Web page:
Home > Hard Sell (21 Wall Street #2)(3)

Hard Sell (21 Wall Street #2)(3)
Author: Lauren Layne

“Domesticated, I know,” I snap. “But he didn’t plan for that; it just happened. I don’t have a Lara McKenzie waiting in the wings. I’m single and happy to be.”

“Well, get un-single,” Samantha says, standing as though that’s the end of the conversation. “Preferably in time for the Wolfe Annual Gala next month.”

“Wait, what? What do you mean?”

Sam stands and moves so he’s beside his wife with a grin. “She means that nothing cleans up a man’s reputation like the right woman by his side.”

“But—”

Samantha pins me with a look. “I’ll spell it out for you, Matt. Get a girlfriend.”

“Or?” I ask, sensing an ultimatum at play.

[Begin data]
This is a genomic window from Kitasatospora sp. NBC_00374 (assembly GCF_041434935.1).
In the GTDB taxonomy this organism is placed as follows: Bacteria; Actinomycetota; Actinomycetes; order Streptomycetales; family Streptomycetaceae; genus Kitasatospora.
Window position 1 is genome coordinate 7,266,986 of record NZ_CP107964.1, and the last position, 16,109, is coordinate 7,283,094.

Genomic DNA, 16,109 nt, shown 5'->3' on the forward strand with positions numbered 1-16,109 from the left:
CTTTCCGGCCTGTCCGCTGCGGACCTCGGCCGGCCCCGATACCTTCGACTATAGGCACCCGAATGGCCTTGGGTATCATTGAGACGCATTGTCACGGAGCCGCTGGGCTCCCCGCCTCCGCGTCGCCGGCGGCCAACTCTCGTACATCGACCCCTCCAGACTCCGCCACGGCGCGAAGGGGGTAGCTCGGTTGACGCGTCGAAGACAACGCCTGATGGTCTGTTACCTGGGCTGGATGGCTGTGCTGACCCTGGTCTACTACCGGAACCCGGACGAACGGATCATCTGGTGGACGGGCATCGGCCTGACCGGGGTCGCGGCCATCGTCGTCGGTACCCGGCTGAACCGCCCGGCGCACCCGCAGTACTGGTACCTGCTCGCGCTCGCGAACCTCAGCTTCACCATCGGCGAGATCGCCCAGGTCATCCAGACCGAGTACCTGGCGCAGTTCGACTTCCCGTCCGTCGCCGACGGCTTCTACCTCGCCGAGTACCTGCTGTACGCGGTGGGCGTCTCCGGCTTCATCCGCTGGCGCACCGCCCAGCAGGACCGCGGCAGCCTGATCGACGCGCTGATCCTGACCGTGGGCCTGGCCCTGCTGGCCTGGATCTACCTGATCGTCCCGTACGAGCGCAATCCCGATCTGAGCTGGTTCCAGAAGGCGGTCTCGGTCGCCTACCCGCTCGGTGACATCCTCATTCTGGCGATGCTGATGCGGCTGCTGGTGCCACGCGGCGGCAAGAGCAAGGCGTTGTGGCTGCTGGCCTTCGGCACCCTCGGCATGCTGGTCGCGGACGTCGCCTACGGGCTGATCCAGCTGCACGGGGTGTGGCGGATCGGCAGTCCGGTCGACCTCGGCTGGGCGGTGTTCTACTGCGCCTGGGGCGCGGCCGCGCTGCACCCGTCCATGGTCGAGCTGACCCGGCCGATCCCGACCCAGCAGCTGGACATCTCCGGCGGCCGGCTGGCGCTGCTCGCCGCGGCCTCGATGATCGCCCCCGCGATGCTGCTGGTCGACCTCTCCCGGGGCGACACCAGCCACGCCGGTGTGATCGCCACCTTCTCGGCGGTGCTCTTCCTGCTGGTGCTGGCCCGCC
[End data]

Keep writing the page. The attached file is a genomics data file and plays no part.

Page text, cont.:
She gives a thin smile. “Or get a new job.”

2

SABRINA

Monday Morning, September 18

Weather-wise, it’s the perfect morning.

Just warm enough to enjoy a cappuccino on my favorite restaurant’s patio, just crisp enough to warrant the new cashmere sweater I bought to usher in the fall weather.

A little less perfect? The expression on Lorna Midler’s face right now as she flips through a dozen photos of her in twelve different sexual positions with her personal trainer.

She looks devastated, and even though I’ve been at this career for years and am a die-hard cynic, it’s difficult not to feel somewhat sorry for her.

To give her a bit of privacy, I lift my mug and study the little heart the barista made in the foam, smiling because the gesture, while sweet, proves he or she doesn’t know me at all.

True love? Not really my thing.

See? Cynic.

Lorna pushes her Chanel glasses atop her head to stare at me, aghast. “You can’t be serious, Sabrina. How did you get these?”

Her voice is sharp and aggressive. She’s moved from devastated to defensive, fast.